The death of a British man who was accidentally shot while biking in the Alps was just one of the hunting accidents to hit the headlines in France since the start of the 2018 season.
When questioned by police, the perpetrator explained that he was targeting a wild boar.
France is a land of hunters — in 2015, the country had over 1.1 million people actively practising the sport, according to the National Federation of Hunters.
How frequent are hunting accidents and what is being done to prevent them?
Incidents in 2018 so far:
Hunter kills his colleague
A week after the cyclist was killed, a man was shot dead by another member of his group during an organised hunt in the department of Meuse — the victim was serving as a beater for the group and hidden in bushes at the time of the accident.
Surfers 'mistaken for pheasants'
Another incident that, fortunately, did not result in a fatality saw two surfers in Brittany left terrified when they heard bullets flying past them on October 21.
They claimed to have been targeted by hunters who they said "mistook them for pheasants" but the hunters argued, "they were targeting a bird that took flight nearby."
Shots fired between hunters and game warden
Finally, this weekend, an altercation took place between hunters and a game warden, which resulted in shots being fired.
The spat, which took place in Sainte-Maure de Peyriac, Lot-et-Garonne, erupted over whether the hunters had organised the activity following correct legal practices or not.
Have hunting accidents become more frequent?
In France, the hunting season starts in September on different dates in each department and ends between January and March, depending on the type of hunt.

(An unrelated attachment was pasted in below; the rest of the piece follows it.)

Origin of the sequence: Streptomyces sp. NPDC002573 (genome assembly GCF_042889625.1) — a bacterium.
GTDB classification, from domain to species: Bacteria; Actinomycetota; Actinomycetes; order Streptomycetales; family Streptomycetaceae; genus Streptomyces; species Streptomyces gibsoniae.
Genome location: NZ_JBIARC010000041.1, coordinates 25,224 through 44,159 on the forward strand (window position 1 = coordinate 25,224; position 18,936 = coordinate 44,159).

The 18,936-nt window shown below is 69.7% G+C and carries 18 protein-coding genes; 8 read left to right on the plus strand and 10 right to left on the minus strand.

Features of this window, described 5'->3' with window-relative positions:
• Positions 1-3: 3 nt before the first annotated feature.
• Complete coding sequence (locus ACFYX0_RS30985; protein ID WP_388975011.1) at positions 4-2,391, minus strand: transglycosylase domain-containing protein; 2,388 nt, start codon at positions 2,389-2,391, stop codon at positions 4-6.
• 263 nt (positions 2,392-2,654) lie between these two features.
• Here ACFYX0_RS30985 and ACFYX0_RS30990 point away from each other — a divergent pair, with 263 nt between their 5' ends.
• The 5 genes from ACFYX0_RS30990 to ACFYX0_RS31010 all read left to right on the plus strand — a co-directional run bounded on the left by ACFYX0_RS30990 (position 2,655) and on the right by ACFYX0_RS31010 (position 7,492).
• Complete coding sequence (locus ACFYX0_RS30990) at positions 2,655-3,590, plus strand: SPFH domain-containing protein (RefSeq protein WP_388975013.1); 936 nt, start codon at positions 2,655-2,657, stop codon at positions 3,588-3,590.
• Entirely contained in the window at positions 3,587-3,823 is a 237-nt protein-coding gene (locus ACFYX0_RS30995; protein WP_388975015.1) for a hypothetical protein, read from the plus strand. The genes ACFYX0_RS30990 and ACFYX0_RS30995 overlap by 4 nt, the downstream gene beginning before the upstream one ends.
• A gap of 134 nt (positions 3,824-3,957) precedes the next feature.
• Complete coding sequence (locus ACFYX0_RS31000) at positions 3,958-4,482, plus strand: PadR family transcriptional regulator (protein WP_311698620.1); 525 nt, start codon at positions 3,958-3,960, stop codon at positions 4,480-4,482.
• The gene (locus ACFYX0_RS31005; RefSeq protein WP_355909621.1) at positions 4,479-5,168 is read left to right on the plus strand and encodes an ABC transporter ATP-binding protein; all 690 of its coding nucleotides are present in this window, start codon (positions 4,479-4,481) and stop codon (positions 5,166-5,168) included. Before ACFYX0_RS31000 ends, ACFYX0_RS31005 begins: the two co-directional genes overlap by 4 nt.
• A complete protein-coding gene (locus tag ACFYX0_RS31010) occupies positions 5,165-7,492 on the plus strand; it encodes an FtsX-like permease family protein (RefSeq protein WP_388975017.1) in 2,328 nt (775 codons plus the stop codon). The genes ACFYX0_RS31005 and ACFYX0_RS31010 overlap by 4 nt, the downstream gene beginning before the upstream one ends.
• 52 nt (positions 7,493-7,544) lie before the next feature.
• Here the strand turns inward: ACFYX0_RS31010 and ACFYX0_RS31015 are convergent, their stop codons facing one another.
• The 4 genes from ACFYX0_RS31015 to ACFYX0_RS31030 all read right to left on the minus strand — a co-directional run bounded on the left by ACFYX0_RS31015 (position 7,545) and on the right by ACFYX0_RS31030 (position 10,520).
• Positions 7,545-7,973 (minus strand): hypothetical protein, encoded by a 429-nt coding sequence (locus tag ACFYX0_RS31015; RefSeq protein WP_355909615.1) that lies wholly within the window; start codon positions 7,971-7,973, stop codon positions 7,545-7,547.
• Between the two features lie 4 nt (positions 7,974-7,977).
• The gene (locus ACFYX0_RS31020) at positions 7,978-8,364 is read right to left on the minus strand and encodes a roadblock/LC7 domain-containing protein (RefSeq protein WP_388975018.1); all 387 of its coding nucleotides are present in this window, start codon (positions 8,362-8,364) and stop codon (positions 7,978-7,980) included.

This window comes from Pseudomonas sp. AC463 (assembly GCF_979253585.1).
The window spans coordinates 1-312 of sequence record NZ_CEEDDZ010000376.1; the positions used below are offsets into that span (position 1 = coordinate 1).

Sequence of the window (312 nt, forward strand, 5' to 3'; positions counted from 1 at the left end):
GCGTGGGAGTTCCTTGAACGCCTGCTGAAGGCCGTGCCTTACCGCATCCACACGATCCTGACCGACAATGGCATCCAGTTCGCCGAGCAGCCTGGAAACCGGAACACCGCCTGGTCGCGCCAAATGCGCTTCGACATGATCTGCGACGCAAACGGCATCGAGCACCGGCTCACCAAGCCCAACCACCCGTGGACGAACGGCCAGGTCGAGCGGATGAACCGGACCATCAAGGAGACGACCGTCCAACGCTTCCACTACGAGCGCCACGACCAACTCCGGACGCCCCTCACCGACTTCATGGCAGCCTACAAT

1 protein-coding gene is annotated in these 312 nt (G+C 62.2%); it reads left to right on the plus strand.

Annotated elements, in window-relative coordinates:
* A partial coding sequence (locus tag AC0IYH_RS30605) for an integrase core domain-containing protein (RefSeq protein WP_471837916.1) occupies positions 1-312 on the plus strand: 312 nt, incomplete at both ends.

Since the 1999/2000 season, more than 3,000 accidents have occurred, including 403 deaths, according to data from the National Office of Hunting and Wildlife (ONCFS).
Despite the total number of accidents decreasing season-on-season, the average remains at 20 deaths each year. Victims are mostly the hunters themselves and their companions, according to the ONCFS.
What is being done to reduce the number of accidents?
The incidents outlined above have raised questions surrounding how hunters can coexist safely with the rest of the population.
A recent online petition directed at French President Emmanuel Macron, organised by the Association for the Protection of Wild Animals (ASPAS), called for a ban on Sunday hunting and garnered almost 200,000 signatures.
At a local level, some authorities have already taken action. For example, the town hall in Jarsy, Savoie department, issued a bylaw stipulating mushroom pickers should wear a fluorescent vest on hunting days to "be seen and avoid possible accidents".
In Montriond, where the mountain biker was killed, the practice of hunting has been suspended in part of the town for the entire 2018-2019 season.
On the other hand, one MP for Macron's La République En Marche! suggested banning quad biking during the hunting season — a stance that provoked controversy.
Alain Perea, who is also co-chair of the Hunting Group at the National Assembly, later labelled his tweet "clumsy", said it had been misinterpreted and that he wanted to express "we must work together to better share land".
What regulations are in place?
A hunting enthusiast must renew their license each year to be able to take part in the activity. It costs an average of €140 for a departmental license and over €400 for a national license but Macron has promised this sum will soon be halved.